Ontario is huge! We didn’t really comprehend the size until we drove across it. At a little over thirteen and a half million people, it has 40% of Canada’s population, mostly living in the south. We were driving a more northern route so that may have made it seem even larger.
Nonetheless, it starts bordering the US at Lake of the Woods and ends at the Saint Lawrence River. It borders Lake Superior, Lake Huron, Lake Erie and Lake Ontario. It borders Minnesota, Michigan, Ohio, Pennsylvania and New York.
After leaving Grand Portage, we drove through Thunder Bay. I expected it to look more like the tourist areas we had been seeing, but the town has an industrial, mining and lumber base.
Soon farms and grain elevators gave way to rocky hills, lakes and forests.
Not far down the road, we came to a memorial to Terry Fox, a 23 year-old man who lost one leg to cancer. In 1981 in an effort to call attention and raise money cancer patients and research, he began a run from the Atlantic in Newfoundland to the Pacific. He ran nearly a marathon distance every day for 143 straight days (5373 kilometers) before his cancer returned and he was forced to stop in the nearby community of Shuniah. Although he soon passed on, he became an inspiration to millions of people (a former long distance runner myself, I remember the event), and there is even a statue of him opposite the Parliament in Ottawa.
We stopped to walk down to the Aguasabon River Gorge & Falls (yes, another waterfall). Then we drove around Terrace Bay, a pleasant summer resort community.
For most of the trip since entering the Rockies, highway signs warned us of the danger of hitting a moose. But moose, like deer, tend to come to the roads at dawn, dusk and night. Late-spring days this far north are very long, so we were never driving at those times. Finally, on our way to Marathon for the night, we spotted our first
moose. She retreated deeper into the woods before we could stop, but she did stop and look over her shoulder for the camera.
The little towns did not seem to serve tourists as well as they could. Restaurants and motels rarely seemed to have a view or to take advantage of the magnificent wild setting. Perhaps they are catering to more people coming for longer visits. Or perhaps I misjudged the communities. Some, at least, had mining. We passed a road aptly called “Yellow Brick Road” going back to Barrick and Newmont gold mines.
We continued on to Sault Ste Marie but only remained there over night. There are locks that permit thousand foot-long freighters to go from Lake Superior to Lake Huron. But, just the opposite of Niagara Falls, the more pleasant side of the locks and the best place to see them is on the US side. Having seen both the oldest and longest thousand-foot and more freighters pass when we visited in 2003, we did not stop this time. But I would recommend the visit, and while you are there, visit the Canadian Bush Plane Museum on the Canadian side.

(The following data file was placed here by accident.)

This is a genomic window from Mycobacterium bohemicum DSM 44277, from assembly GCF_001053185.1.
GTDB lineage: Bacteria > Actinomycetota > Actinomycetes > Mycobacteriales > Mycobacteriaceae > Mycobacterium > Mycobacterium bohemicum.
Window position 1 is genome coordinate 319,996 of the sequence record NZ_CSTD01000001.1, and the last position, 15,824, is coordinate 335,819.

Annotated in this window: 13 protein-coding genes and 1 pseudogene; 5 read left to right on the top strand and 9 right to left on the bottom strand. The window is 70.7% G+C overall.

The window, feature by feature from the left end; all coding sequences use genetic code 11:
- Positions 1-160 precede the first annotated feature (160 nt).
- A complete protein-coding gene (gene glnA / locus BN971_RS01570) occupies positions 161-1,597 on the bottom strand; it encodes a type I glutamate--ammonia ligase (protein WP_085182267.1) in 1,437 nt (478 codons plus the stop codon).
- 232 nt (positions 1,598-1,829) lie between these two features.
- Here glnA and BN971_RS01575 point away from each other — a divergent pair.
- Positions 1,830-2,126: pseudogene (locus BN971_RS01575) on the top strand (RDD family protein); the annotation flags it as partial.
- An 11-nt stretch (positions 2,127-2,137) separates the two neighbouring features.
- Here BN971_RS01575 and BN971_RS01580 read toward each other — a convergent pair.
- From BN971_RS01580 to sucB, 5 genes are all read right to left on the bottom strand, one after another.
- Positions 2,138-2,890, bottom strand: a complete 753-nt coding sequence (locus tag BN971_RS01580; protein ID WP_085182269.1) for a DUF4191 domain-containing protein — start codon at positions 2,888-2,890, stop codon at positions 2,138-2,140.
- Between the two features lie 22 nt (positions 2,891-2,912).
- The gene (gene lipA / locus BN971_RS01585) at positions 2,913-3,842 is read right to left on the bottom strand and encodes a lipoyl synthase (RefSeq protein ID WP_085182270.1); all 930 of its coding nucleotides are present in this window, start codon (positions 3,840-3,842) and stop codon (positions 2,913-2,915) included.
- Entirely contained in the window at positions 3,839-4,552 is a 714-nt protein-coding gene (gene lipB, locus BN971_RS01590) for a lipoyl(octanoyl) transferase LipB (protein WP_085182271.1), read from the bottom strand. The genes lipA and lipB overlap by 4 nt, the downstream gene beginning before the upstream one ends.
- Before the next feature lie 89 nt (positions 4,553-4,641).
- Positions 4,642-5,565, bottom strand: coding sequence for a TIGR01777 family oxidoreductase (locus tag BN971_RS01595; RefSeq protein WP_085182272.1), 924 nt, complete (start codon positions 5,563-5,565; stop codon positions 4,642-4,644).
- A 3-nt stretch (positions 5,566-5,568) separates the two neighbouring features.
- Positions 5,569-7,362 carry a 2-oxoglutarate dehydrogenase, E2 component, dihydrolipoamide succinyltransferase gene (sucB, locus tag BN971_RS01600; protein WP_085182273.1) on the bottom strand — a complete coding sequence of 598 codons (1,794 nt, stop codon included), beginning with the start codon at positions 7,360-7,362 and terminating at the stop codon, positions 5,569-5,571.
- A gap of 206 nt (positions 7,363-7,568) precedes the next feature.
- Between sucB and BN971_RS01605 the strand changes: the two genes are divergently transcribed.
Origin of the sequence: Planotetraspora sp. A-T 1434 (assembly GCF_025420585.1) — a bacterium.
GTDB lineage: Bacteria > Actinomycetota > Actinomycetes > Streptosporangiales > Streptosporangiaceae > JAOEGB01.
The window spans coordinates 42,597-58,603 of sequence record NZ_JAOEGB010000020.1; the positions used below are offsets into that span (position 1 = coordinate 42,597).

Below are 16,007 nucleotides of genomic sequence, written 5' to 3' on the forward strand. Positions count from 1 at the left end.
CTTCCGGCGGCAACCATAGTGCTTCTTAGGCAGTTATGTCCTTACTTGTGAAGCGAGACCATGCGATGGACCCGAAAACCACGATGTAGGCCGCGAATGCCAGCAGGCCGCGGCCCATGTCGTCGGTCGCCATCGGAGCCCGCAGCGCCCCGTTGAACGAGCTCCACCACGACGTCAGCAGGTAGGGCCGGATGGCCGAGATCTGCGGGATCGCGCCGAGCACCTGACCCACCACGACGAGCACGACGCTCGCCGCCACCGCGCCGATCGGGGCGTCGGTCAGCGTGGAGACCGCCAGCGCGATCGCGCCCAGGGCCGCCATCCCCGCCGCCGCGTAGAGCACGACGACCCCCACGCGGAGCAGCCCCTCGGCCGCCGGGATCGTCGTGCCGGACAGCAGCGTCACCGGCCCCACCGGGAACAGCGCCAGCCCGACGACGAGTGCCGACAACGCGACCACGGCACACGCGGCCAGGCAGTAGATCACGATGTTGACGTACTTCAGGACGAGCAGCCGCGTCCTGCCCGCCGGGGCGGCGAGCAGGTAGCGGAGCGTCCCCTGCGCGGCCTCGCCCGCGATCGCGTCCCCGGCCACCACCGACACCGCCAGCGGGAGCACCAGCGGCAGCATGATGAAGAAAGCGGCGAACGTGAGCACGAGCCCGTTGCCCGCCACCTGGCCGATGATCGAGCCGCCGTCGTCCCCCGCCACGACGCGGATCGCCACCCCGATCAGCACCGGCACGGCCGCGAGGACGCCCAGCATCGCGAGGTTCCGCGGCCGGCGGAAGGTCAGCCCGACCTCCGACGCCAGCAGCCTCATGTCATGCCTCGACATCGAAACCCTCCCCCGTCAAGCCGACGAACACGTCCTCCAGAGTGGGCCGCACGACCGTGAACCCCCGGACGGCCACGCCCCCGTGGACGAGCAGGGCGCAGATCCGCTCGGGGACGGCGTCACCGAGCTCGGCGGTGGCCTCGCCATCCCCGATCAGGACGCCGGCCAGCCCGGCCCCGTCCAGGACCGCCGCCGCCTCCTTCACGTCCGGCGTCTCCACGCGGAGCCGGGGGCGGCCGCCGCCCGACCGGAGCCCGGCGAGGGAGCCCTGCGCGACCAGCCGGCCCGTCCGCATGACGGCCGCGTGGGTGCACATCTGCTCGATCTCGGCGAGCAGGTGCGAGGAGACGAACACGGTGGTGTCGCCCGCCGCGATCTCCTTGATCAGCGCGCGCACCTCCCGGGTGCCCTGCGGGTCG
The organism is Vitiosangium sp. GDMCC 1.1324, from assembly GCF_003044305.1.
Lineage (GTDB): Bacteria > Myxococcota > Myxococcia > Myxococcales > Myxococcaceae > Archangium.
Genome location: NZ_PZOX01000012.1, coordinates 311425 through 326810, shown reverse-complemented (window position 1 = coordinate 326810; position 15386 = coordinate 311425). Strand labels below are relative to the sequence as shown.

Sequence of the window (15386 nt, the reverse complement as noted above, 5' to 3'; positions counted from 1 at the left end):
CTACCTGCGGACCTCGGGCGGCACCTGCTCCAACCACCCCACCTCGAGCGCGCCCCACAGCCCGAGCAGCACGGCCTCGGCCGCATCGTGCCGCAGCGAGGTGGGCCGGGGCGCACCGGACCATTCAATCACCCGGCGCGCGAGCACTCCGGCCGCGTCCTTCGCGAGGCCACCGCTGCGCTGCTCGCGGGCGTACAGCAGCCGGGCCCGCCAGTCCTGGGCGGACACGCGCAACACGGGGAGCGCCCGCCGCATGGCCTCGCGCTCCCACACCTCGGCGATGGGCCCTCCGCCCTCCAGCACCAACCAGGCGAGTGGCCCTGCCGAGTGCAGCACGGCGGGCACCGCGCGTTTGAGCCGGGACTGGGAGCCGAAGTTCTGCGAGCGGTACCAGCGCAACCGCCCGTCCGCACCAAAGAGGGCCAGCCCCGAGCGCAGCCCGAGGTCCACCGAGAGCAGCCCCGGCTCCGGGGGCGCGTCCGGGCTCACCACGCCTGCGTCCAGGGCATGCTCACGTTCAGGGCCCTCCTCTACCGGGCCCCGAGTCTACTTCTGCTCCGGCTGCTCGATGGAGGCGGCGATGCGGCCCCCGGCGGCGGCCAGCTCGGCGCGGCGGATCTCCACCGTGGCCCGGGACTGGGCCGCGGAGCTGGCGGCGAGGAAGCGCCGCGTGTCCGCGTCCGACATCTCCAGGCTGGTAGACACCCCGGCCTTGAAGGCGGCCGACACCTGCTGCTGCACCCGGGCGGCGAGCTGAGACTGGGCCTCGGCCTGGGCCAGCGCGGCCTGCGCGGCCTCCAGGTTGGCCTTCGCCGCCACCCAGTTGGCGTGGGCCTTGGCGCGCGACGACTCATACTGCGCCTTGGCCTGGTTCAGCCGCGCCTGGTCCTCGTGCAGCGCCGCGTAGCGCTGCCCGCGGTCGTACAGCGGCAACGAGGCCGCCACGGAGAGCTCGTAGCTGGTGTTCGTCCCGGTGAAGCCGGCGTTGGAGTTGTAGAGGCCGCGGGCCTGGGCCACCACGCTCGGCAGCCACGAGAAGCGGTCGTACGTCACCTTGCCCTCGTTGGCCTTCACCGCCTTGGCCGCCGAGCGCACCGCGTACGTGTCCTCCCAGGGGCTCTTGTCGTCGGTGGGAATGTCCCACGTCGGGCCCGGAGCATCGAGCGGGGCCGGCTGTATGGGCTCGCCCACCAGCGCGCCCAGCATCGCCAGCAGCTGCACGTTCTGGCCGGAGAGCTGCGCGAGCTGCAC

If you have read many of these posts, you know that we frequently stop for a picnic lunch, especially if we can find a pretty spot to stop. It means we don’t have to tie our schedule to a town with a restaurant. And it is just a nice thing to do. Highway 17 is designated the “Trans-Canada Highway” in Ontario (as are other roads depending on where you are). Perhaps for this reason, there are lovely rest stops along the way even though it is usually only two-lanes with a lower speed limit than we are used to in the US (usually 90 Km/hr, or about 55 mph). These rest stops also usually have clean toilets, although they are mostly pit-toilets. They became less desirable once we reached the more populated areas such as those approaching Ottawa.
We visited Manitoulin Island, the subject of another post, and then went on to Ottawa via Sudbury with a stop in North Bay.
The Sudbury basin is the result of a huge meteor collision with the earth. Perhaps for that reason, it is the world’s largest mining center and has 300 lakes. One mine, the Creighton, became the largest nickel mine in the world. William E. Holditch developed the Big Nickel Mine, and Holditch family later gave the Big Nickel Mine mineral rights to Science North, a large Sudbury museum complex. The “big nickel” sculpture outside is celebrating its 50th anniversary this year.
We have seen large sculptures all along the way. The town of Wawa has at least three huge Canadian geese in various locations. Just east of North Bay, the town of Mattawa seems to have about a dozen statutes carved from trees. The person I spoke to thought they were all by local carver, Peter Cianfarani.
The town itself was established as a Hudson Bay trading post in 1837 in completion with local lumberjacks who trapped as a sideline.
However, the fur trading days were limited, so Hudson Bay soon began selling supplies to the lumberjacks. Obviously an adaptable company, some of its stores today are just called “The Bay.” Founded in 1670, it is the longest continuously operating company in North America.